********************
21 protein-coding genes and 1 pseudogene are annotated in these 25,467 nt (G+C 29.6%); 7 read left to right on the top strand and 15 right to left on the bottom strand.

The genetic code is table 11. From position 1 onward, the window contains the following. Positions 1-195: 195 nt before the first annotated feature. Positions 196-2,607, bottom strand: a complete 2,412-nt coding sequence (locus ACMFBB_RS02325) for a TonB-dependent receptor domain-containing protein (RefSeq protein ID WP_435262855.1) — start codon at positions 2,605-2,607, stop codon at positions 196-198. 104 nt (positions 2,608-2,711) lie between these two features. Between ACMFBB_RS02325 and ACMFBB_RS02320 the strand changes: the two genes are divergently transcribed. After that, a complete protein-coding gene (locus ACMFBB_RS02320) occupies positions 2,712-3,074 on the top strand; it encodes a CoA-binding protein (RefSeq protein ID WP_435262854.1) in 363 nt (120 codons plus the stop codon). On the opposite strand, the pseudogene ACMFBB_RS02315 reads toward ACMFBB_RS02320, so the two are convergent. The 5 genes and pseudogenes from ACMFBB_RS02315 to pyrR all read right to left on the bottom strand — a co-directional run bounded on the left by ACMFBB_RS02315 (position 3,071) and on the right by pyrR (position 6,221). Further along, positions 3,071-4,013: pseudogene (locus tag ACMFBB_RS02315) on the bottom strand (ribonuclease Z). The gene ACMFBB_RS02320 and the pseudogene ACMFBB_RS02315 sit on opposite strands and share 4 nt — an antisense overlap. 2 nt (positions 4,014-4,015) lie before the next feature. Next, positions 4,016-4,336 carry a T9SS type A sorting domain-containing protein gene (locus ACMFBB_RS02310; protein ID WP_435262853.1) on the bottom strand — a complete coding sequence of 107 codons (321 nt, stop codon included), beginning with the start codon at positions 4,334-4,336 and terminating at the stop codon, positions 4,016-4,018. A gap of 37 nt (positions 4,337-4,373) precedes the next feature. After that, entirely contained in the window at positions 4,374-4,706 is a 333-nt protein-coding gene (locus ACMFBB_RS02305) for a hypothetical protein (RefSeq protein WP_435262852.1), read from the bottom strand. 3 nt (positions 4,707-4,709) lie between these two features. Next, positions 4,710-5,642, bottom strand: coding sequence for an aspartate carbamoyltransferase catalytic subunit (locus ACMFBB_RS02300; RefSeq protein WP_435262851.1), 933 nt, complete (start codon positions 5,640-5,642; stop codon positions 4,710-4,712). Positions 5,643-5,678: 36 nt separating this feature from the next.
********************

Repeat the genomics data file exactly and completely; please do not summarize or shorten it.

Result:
21 protein-coding genes and 1 pseudogene are annotated in these 25,467 nt (G+C 29.6%); 7 read left to right on the top strand and 15 right to left on the bottom strand.

The genetic code is table 11. From position 1 onward, the window contains the following. Positions 1-195: 195 nt before the first annotated feature. Positions 196-2,607, bottom strand: a complete 2,412-nt coding sequence (locus ACMFBB_RS02325) for a TonB-dependent receptor domain-containing protein (RefSeq protein ID WP_435262855.1) — start codon at positions 2,605-2,607, stop codon at positions 196-198. 104 nt (positions 2,608-2,711) lie between these two features. Between ACMFBB_RS02325 and ACMFBB_RS02320 the strand changes: the two genes are divergently transcribed. After that, a complete protein-coding gene (locus ACMFBB_RS02320) occupies positions 2,712-3,074 on the top strand; it encodes a CoA-binding protein (RefSeq protein ID WP_435262854.1) in 363 nt (120 codons plus the stop codon). On the opposite strand, the pseudogene ACMFBB_RS02315 reads toward ACMFBB_RS02320, so the two are convergent. The 5 genes and pseudogenes from ACMFBB_RS02315 to pyrR all read right to left on the bottom strand — a co-directional run bounded on the left by ACMFBB_RS02315 (position 3,071) and on the right by pyrR (position 6,221). Further along, positions 3,071-4,013: pseudogene (locus tag ACMFBB_RS02315) on the bottom strand (ribonuclease Z). The gene ACMFBB_RS02320 and the pseudogene ACMFBB_RS02315 sit on opposite strands and share 4 nt — an antisense overlap. 2 nt (positions 4,014-4,015) lie before the next feature. Next, positions 4,016-4,336 carry a T9SS type A sorting domain-containing protein gene (locus ACMFBB_RS02310; protein ID WP_435262853.1) on the bottom strand — a complete coding sequence of 107 codons (321 nt, stop codon included), beginning with the start codon at positions 4,334-4,336 and terminating at the stop codon, positions 4,016-4,018. A gap of 37 nt (positions 4,337-4,373) precedes the next feature. After that, entirely contained in the window at positions 4,374-4,706 is a 333-nt protein-coding gene (locus ACMFBB_RS02305) for a hypothetical protein (RefSeq protein WP_435262852.1), read from the bottom strand. 3 nt (positions 4,707-4,709) lie between these two features. Next, positions 4,710-5,642, bottom strand: coding sequence for an aspartate carbamoyltransferase catalytic subunit (locus ACMFBB_RS02300; RefSeq protein WP_435262851.1), 933 nt, complete (start codon positions 5,640-5,642; stop codon positions 4,710-4,712). Positions 5,643-5,678: 36 nt separating this feature from the next.